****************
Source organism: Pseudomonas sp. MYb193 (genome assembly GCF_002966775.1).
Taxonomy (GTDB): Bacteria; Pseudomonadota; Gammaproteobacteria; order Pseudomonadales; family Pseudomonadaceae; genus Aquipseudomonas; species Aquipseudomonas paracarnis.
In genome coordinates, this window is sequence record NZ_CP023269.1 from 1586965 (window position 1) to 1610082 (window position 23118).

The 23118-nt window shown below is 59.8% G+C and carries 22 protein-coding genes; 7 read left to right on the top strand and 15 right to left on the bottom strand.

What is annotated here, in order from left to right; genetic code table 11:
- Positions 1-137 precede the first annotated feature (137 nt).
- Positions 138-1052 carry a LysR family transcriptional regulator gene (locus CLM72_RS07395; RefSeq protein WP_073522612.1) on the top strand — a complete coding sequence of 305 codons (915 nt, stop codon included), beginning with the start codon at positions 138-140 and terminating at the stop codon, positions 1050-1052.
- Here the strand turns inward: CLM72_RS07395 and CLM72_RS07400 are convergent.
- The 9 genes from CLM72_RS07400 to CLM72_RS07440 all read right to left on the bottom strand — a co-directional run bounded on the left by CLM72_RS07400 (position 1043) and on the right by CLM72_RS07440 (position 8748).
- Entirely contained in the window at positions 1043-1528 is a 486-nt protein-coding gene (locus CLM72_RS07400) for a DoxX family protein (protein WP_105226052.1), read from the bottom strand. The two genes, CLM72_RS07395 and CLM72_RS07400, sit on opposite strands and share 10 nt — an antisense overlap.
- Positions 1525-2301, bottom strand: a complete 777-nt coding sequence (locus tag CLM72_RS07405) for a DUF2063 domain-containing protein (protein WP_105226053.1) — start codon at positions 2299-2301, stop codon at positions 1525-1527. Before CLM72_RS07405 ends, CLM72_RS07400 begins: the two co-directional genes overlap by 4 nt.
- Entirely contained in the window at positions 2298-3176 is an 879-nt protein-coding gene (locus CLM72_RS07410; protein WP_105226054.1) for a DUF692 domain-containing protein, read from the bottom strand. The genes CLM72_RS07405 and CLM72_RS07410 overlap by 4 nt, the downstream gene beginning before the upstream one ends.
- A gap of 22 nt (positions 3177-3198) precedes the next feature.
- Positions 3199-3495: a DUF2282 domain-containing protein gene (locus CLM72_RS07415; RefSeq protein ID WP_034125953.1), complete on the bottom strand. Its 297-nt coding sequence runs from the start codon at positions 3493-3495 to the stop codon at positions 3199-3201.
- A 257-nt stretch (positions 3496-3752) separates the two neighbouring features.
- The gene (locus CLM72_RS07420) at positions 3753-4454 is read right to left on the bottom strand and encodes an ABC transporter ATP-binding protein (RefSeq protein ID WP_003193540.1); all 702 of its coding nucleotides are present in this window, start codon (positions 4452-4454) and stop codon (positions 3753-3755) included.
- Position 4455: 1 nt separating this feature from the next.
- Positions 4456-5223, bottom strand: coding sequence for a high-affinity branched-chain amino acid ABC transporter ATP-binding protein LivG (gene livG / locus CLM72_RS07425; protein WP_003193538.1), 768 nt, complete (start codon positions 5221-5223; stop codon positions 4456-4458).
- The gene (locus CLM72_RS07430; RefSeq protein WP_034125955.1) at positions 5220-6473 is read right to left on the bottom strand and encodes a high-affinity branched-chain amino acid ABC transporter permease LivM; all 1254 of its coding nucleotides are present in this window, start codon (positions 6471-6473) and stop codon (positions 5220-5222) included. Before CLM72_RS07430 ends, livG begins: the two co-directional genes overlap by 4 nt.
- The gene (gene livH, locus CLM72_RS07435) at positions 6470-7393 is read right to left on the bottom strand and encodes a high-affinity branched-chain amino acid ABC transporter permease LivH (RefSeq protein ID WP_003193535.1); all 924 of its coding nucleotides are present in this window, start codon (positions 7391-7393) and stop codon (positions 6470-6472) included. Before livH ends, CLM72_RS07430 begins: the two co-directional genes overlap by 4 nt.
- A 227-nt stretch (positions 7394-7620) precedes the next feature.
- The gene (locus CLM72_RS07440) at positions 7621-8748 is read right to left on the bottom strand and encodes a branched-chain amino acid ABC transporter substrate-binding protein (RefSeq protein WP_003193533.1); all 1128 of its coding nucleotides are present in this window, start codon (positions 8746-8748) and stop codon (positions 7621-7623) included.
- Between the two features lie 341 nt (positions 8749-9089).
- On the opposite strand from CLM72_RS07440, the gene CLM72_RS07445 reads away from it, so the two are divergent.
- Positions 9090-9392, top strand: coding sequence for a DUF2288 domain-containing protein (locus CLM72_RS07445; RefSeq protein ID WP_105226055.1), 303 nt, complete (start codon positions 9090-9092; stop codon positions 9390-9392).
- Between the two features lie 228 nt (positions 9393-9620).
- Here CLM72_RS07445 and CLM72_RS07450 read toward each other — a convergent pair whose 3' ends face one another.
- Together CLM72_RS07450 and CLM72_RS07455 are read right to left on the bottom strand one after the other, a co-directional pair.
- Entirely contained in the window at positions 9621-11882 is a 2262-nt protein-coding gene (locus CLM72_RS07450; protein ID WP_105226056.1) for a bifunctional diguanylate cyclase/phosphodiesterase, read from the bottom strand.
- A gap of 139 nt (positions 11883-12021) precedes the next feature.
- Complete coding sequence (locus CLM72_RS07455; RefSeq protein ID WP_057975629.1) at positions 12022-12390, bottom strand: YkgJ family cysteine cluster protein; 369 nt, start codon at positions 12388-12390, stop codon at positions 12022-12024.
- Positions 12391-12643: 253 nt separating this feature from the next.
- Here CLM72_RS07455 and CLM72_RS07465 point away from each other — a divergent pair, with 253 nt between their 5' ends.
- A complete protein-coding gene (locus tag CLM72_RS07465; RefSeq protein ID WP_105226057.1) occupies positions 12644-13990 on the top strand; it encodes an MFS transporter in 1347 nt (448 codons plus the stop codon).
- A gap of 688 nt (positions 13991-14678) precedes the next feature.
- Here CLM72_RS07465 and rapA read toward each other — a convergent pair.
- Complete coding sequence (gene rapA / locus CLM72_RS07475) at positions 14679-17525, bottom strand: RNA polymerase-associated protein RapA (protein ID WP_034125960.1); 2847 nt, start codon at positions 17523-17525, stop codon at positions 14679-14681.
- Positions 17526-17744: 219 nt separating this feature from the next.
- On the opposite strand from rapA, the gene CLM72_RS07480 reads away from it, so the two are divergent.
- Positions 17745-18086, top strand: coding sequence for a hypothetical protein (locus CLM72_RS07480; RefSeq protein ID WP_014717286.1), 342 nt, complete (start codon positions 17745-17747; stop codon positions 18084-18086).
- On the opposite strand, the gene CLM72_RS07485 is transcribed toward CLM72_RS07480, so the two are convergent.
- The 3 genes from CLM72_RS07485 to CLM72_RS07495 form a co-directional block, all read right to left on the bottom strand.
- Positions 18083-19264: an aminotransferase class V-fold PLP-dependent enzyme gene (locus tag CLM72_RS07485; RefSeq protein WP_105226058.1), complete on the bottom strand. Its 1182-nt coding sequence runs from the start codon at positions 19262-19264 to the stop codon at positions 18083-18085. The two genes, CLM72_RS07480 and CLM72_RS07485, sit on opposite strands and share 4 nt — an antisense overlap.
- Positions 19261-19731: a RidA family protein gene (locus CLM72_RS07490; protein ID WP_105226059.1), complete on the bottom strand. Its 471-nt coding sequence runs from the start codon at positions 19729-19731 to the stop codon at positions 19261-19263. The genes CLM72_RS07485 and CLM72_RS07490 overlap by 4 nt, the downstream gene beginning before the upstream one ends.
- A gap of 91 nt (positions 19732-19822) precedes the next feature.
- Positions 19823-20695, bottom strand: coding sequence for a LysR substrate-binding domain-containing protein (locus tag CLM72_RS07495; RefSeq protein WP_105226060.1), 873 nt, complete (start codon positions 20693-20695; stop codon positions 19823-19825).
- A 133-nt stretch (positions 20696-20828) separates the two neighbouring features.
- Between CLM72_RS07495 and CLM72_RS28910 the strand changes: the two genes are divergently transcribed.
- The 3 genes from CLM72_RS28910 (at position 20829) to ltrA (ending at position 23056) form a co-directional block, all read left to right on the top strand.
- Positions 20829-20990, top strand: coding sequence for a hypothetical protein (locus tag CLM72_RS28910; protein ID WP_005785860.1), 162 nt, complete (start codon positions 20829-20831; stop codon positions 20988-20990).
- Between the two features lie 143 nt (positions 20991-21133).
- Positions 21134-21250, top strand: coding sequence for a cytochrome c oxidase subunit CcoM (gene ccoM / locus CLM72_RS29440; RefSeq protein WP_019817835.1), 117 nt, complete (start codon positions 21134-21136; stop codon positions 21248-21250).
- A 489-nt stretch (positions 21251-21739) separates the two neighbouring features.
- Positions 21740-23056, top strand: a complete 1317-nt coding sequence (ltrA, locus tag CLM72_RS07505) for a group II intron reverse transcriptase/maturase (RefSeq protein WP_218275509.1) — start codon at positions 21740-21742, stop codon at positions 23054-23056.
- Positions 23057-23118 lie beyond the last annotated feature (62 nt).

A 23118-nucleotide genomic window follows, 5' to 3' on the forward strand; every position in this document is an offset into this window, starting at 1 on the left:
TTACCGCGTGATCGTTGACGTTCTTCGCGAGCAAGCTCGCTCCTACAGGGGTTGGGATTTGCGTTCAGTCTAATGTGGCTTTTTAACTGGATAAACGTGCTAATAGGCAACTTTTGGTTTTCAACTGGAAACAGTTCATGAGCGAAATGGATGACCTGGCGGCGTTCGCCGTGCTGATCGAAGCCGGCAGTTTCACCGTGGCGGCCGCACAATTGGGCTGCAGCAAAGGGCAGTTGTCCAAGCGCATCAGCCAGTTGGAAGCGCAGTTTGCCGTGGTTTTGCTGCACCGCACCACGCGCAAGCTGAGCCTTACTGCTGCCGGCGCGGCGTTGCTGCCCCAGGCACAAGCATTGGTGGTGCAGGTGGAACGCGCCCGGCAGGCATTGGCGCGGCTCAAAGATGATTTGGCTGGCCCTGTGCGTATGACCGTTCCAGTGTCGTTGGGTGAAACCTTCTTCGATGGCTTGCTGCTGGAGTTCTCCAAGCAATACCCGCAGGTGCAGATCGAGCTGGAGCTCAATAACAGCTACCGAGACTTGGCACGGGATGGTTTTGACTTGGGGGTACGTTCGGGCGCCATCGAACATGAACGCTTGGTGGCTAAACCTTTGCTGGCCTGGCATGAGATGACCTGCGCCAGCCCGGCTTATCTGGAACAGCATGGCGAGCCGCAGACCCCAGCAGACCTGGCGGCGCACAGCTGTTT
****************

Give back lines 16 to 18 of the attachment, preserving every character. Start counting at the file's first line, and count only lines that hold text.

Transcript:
- The gene (locus CLM72_RS07420) at positions 3753-4454 is read right to left on the bottom strand and encodes an ABC transporter ATP-binding protein (RefSeq protein ID WP_003193540.1); all 702 of its coding nucleotides are present in this window, start codon (positions 4452-4454) and stop codon (positions 3753-3755) included.
- Position 4455: 1 nt separating this feature from the next.
- Positions 4456-5223, bottom strand: coding sequence for a high-affinity branched-chain amino acid ABC transporter ATP-binding protein LivG (gene livG / locus CLM72_RS07425; protein WP_003193538.1), 768 nt, complete (start codon positions 5221-5223; stop codon positions 4456-4458).